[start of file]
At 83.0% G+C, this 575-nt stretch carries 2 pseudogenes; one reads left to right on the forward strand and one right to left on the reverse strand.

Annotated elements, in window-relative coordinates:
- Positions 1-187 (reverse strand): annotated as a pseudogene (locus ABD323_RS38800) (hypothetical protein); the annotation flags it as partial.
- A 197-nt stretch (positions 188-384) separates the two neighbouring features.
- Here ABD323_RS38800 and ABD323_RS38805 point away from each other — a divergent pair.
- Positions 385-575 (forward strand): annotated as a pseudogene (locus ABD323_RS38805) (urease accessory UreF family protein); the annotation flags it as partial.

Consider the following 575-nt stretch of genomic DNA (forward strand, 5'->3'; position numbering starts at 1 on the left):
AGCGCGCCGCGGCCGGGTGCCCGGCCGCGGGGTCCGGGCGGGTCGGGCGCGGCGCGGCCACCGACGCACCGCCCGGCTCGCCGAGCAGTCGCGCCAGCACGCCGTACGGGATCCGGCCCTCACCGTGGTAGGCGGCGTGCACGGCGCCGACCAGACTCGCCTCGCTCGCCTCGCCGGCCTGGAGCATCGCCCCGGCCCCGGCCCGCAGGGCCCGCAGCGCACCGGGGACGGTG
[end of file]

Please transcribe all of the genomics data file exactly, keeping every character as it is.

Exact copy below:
At 83.0% G+C, this 575-nt stretch carries 2 pseudogenes; one reads left to right on the forward strand and one right to left on the reverse strand.

Annotated elements, in window-relative coordinates:
- Positions 1-187 (reverse strand): annotated as a pseudogene (locus ABD323_RS38800) (hypothetical protein); the annotation flags it as partial.
- A 197-nt stretch (positions 188-384) separates the two neighbouring features.
- Here ABD323_RS38800 and ABD323_RS38805 point away from each other — a divergent pair.
- Positions 385-575 (forward strand): annotated as a pseudogene (locus ABD323_RS38805) (urease accessory UreF family protein); the annotation flags it as partial.

Consider the following 575-nt stretch of genomic DNA (forward strand, 5'->3'; position numbering starts at 1 on the left):
AGCGCGCCGCGGCCGGGTGCCCGGCCGCGGGGTCCGGGCGGGTCGGGCGCGGCGCGGCCACCGACGCACCGCCCGGCTCGCCGAGCAGTCGCGCCAGCACGCCGTACGGGATCCGGCCCTCACCGTGGTAGGCGGCGTGCACGGCGCCGACCAGACTCGCCTCGCTCGCCTCGCCGGCCTGGAGCATCGCCCCGGCCCCGGCCCGCAGGGCCCGCAGCGCACCGGGGACGGTG